To James McHenry
Philadelphia Mar. 28. 1791.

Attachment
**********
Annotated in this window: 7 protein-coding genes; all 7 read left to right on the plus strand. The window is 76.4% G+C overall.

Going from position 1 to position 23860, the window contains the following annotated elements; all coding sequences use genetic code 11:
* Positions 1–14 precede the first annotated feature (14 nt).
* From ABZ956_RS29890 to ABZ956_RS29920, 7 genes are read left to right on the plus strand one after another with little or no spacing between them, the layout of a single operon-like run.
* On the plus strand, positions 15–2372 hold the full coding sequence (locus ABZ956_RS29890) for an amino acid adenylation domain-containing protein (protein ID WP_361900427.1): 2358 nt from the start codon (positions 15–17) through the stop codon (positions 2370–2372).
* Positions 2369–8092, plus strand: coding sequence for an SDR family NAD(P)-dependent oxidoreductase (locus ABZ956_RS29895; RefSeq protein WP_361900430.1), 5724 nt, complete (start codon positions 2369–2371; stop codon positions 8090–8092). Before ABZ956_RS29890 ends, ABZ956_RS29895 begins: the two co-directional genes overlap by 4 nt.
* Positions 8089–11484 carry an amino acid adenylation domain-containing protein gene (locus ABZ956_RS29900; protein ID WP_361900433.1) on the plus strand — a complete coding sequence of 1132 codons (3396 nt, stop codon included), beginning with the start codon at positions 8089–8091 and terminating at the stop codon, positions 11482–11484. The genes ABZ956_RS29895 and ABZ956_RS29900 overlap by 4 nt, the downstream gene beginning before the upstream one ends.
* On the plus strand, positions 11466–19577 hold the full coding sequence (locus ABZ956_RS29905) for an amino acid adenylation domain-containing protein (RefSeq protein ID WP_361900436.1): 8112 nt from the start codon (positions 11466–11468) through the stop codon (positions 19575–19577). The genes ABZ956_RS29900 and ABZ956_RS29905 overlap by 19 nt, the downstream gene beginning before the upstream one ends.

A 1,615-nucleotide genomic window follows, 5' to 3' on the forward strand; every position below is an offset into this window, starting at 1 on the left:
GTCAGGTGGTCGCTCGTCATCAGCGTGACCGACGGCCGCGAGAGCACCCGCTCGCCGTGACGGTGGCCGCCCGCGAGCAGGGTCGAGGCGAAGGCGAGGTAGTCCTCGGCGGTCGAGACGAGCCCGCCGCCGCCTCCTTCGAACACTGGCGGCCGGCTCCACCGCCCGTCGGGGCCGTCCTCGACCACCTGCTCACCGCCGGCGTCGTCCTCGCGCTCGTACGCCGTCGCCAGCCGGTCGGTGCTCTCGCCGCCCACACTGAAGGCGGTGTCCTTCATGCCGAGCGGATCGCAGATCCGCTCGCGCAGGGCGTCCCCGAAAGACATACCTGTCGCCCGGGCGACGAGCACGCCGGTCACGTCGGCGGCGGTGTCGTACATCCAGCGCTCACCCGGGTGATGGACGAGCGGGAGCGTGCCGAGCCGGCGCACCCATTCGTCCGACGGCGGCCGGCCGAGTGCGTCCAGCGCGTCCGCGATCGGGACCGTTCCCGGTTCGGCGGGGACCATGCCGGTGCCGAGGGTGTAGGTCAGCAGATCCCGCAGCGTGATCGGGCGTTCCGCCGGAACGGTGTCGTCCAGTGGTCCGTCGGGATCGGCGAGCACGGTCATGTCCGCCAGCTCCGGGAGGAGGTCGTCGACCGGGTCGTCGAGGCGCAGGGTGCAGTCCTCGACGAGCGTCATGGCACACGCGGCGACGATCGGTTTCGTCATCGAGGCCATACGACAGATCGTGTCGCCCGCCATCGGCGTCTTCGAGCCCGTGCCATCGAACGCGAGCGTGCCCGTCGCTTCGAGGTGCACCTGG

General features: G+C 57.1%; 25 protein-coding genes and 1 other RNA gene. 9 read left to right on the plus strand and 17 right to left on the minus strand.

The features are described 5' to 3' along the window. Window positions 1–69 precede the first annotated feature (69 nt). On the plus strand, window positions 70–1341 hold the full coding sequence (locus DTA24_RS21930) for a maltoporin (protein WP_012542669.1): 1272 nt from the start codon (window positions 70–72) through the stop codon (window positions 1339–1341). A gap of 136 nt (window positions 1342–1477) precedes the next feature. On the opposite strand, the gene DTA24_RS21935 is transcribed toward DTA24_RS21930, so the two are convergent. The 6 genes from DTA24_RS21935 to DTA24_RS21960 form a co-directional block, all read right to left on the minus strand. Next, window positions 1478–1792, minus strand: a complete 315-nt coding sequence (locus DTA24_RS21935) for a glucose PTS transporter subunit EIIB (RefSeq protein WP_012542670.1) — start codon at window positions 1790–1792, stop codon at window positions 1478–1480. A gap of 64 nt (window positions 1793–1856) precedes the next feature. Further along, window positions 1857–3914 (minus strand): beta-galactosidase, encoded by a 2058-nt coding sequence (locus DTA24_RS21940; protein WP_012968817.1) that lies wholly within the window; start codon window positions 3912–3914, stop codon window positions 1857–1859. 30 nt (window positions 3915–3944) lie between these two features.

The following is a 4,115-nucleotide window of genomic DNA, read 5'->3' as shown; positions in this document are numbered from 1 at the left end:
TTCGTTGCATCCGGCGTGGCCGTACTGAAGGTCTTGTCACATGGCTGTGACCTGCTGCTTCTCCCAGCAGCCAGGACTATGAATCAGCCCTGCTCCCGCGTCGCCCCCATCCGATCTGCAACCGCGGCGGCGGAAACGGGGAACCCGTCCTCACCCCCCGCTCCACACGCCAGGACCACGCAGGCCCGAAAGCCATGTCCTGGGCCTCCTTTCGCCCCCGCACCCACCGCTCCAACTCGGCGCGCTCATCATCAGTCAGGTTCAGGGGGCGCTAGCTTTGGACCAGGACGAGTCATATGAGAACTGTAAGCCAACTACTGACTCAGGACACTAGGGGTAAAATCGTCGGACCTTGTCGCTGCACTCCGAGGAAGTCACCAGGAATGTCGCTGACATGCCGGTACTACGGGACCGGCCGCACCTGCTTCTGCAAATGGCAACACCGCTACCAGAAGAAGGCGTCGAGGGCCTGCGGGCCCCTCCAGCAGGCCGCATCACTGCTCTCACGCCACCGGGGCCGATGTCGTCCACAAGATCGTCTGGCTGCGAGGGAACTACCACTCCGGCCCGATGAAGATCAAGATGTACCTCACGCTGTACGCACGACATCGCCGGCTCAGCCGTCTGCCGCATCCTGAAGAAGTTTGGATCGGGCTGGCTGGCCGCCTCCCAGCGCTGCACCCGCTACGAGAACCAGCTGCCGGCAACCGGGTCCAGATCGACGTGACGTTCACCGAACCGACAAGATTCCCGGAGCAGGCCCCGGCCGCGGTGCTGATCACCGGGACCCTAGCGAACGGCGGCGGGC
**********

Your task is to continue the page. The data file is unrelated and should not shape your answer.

Having sent your letters to Mr. Short with a desire that he will, as far as is right, patronize the applications which shall be made to the minister on your demand, instead of destroying your first letter to Messrs. Le Couteulx, I have thought it better to return it to you, in proof that your desires have been complied with.—A murder of some friendly Indians a little beyond Fort Pitt is likely to defeat our efforts to make a general peace, and to render the combination in war against us more extensive. This was done by a party of Virginians within the limits of Pennsylvania.—The only news from Europe interesting to us is that the Brit. Parl. is about to give free storage to American wheat carried to Engld. in British bottoms for re-exportation. In this case we must make British bottoms lading with wheat, pay that storage here, in the form of a duty, and give it to American bottoms lading with the same article, in order not only to keep our vessels on a par as to transportation of our own produce, but to shift the meditated advantage into their scale. At least so say I.—I am with great esteem Dear Sir Your most obedt. humble servt.,